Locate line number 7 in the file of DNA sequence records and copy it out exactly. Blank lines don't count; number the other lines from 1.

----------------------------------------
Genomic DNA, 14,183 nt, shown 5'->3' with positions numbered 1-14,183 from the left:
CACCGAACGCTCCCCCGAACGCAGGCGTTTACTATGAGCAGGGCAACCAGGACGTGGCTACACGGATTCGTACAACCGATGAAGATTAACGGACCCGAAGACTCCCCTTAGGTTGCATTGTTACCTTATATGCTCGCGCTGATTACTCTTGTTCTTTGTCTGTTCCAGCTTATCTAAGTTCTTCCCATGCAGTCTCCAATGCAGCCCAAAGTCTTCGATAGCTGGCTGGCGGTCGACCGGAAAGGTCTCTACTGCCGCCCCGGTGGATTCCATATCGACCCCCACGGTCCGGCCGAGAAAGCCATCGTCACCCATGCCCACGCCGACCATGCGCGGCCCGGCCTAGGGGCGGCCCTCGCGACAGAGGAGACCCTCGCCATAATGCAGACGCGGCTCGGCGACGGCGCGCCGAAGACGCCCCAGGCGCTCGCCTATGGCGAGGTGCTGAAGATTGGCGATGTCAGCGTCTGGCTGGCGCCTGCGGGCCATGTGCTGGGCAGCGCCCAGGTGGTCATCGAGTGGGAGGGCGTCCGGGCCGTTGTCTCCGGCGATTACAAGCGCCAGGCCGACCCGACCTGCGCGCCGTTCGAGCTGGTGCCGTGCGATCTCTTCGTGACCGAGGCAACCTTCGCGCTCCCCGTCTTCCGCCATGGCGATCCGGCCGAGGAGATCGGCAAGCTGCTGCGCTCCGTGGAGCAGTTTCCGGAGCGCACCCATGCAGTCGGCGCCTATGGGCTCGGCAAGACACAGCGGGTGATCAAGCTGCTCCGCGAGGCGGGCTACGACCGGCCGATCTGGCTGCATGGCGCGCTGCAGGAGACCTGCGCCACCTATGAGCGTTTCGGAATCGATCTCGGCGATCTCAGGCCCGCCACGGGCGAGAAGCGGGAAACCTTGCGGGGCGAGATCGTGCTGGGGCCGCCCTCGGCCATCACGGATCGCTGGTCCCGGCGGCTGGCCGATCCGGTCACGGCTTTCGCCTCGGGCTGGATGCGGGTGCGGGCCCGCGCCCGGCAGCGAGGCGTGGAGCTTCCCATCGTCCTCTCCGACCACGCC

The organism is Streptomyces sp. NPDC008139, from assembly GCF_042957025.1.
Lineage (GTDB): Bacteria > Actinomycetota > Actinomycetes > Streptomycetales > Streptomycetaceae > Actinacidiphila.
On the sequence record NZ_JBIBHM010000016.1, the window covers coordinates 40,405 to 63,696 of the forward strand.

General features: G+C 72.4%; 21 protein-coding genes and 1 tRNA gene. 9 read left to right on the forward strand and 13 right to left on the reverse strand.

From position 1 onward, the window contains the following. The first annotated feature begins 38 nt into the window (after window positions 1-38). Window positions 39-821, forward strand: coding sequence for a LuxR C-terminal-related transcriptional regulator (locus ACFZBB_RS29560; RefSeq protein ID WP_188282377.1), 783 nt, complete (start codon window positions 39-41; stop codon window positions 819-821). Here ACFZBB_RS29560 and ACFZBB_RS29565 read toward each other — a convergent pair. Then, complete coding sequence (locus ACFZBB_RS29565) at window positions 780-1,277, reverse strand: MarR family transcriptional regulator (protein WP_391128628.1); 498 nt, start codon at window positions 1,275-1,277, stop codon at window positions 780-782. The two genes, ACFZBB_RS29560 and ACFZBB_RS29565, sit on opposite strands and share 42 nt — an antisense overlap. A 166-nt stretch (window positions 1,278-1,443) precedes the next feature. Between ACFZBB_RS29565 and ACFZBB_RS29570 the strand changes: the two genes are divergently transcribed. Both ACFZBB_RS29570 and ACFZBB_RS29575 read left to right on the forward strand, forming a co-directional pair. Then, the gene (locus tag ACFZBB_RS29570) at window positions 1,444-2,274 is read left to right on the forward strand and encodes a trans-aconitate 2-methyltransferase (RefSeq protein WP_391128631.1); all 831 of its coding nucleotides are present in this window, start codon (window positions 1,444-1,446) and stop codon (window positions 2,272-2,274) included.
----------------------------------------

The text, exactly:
From position 1 onward, the window contains the following. The first annotated feature begins 38 nt into the window (after window positions 1-38). Window positions 39-821, forward strand: coding sequence for a LuxR C-terminal-related transcriptional regulator (locus ACFZBB_RS29560; RefSeq protein ID WP_188282377.1), 783 nt, complete (start codon window positions 39-41; stop codon window positions 819-821). Here ACFZBB_RS29560 and ACFZBB_RS29565 read toward each other — a convergent pair. Then, complete coding sequence (locus ACFZBB_RS29565) at window positions 780-1,277, reverse strand: MarR family transcriptional regulator (protein WP_391128628.1); 498 nt, start codon at window positions 1,275-1,277, stop codon at window positions 780-782. The two genes, ACFZBB_RS29560 and ACFZBB_RS29565, sit on opposite strands and share 42 nt — an antisense overlap. A 166-nt stretch (window positions 1,278-1,443) precedes the next feature. Between ACFZBB_RS29565 and ACFZBB_RS29570 the strand changes: the two genes are divergently transcribed. Both ACFZBB_RS29570 and ACFZBB_RS29575 read left to right on the forward strand, forming a co-directional pair. Then, the gene (locus tag ACFZBB_RS29570) at window positions 1,444-2,274 is read left to right on the forward strand and encodes a trans-aconitate 2-methyltransferase (RefSeq protein WP_391128631.1); all 831 of its coding nucleotides are present in this window, start codon (window positions 1,444-1,446) and stop codon (window positions 2,272-2,274) included.